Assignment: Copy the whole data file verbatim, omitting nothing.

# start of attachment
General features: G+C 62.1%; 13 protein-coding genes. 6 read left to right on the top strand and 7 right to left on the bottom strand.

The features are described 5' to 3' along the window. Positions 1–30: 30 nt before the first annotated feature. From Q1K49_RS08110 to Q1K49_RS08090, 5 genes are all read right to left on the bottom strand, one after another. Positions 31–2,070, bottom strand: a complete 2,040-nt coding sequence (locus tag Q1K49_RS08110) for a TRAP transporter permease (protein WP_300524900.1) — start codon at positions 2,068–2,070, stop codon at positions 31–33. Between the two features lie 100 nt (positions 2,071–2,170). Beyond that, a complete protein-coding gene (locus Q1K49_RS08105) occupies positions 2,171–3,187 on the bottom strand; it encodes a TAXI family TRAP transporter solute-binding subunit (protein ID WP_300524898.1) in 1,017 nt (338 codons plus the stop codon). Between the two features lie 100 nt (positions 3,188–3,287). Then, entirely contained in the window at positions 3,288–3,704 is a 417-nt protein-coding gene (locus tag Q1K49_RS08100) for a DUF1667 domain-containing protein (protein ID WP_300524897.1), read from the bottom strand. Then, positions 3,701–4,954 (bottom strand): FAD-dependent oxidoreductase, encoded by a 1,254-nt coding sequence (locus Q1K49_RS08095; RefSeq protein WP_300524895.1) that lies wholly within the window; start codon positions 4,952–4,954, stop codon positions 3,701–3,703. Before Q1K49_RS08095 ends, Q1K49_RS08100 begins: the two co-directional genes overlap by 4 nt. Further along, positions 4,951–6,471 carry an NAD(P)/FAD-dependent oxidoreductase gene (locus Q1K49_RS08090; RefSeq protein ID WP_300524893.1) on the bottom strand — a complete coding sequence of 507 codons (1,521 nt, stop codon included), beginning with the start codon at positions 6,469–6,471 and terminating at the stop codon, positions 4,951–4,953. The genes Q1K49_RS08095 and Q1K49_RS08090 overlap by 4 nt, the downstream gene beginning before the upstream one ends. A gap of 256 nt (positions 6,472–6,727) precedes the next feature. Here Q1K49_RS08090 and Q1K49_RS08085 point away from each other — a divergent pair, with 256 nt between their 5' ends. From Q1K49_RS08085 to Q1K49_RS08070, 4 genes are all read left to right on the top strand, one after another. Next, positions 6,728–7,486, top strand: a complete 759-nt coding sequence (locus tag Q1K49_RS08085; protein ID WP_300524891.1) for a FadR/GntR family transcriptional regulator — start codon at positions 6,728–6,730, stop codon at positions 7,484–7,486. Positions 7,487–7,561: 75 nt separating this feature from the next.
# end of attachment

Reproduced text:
General features: G+C 62.1%; 13 protein-coding genes. 6 read left to right on the top strand and 7 right to left on the bottom strand.

The features are described 5' to 3' along the window. Positions 1–30: 30 nt before the first annotated feature. From Q1K49_RS08110 to Q1K49_RS08090, 5 genes are all read right to left on the bottom strand, one after another. Positions 31–2,070, bottom strand: a complete 2,040-nt coding sequence (locus tag Q1K49_RS08110) for a TRAP transporter permease (protein WP_300524900.1) — start codon at positions 2,068–2,070, stop codon at positions 31–33. Between the two features lie 100 nt (positions 2,071–2,170). Beyond that, a complete protein-coding gene (locus Q1K49_RS08105) occupies positions 2,171–3,187 on the bottom strand; it encodes a TAXI family TRAP transporter solute-binding subunit (protein ID WP_300524898.1) in 1,017 nt (338 codons plus the stop codon). Between the two features lie 100 nt (positions 3,188–3,287). Then, entirely contained in the window at positions 3,288–3,704 is a 417-nt protein-coding gene (locus tag Q1K49_RS08100) for a DUF1667 domain-containing protein (protein ID WP_300524897.1), read from the bottom strand. Then, positions 3,701–4,954 (bottom strand): FAD-dependent oxidoreductase, encoded by a 1,254-nt coding sequence (locus Q1K49_RS08095; RefSeq protein WP_300524895.1) that lies wholly within the window; start codon positions 4,952–4,954, stop codon positions 3,701–3,703. Before Q1K49_RS08095 ends, Q1K49_RS08100 begins: the two co-directional genes overlap by 4 nt. Further along, positions 4,951–6,471 carry an NAD(P)/FAD-dependent oxidoreductase gene (locus Q1K49_RS08090; RefSeq protein ID WP_300524893.1) on the bottom strand — a complete coding sequence of 507 codons (1,521 nt, stop codon included), beginning with the start codon at positions 6,469–6,471 and terminating at the stop codon, positions 4,951–4,953. The genes Q1K49_RS08095 and Q1K49_RS08090 overlap by 4 nt, the downstream gene beginning before the upstream one ends. A gap of 256 nt (positions 6,472–6,727) precedes the next feature. Here Q1K49_RS08090 and Q1K49_RS08085 point away from each other — a divergent pair, with 256 nt between their 5' ends. From Q1K49_RS08085 to Q1K49_RS08070, 4 genes are all read left to right on the top strand, one after another. Next, positions 6,728–7,486, top strand: a complete 759-nt coding sequence (locus tag Q1K49_RS08085; protein ID WP_300524891.1) for a FadR/GntR family transcriptional regulator — start codon at positions 6,728–6,730, stop codon at positions 7,484–7,486. Positions 7,487–7,561: 75 nt separating this feature from the next.